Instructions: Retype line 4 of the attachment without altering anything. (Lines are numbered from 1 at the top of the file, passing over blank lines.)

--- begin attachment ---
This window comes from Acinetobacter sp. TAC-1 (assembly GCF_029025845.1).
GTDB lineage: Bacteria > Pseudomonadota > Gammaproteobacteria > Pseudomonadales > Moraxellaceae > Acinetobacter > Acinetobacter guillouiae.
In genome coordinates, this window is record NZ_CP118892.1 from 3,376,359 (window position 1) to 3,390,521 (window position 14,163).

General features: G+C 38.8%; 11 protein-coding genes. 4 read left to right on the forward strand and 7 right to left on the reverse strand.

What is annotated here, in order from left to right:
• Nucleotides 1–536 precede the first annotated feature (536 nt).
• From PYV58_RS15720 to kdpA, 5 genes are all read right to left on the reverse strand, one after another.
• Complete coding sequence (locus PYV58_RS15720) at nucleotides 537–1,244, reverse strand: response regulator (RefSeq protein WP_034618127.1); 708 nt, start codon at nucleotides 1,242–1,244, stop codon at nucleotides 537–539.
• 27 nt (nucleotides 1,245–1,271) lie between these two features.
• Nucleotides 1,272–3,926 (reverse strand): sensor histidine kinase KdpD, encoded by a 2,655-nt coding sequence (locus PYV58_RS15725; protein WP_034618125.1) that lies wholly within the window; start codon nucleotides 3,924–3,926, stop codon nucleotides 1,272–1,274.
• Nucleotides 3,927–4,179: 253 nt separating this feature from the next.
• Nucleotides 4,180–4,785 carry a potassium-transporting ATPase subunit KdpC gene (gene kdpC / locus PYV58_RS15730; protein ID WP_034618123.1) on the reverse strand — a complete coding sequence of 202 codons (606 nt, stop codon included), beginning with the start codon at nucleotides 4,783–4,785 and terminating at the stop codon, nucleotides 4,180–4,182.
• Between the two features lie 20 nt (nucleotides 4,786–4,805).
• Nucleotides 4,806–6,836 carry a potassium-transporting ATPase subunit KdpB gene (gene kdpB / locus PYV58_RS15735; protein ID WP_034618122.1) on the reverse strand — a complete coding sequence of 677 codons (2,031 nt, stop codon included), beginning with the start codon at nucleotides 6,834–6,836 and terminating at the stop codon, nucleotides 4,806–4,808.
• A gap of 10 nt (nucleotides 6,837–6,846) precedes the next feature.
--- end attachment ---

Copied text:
General features: G+C 38.8%; 11 protein-coding genes. 4 read left to right on the forward strand and 7 right to left on the reverse strand.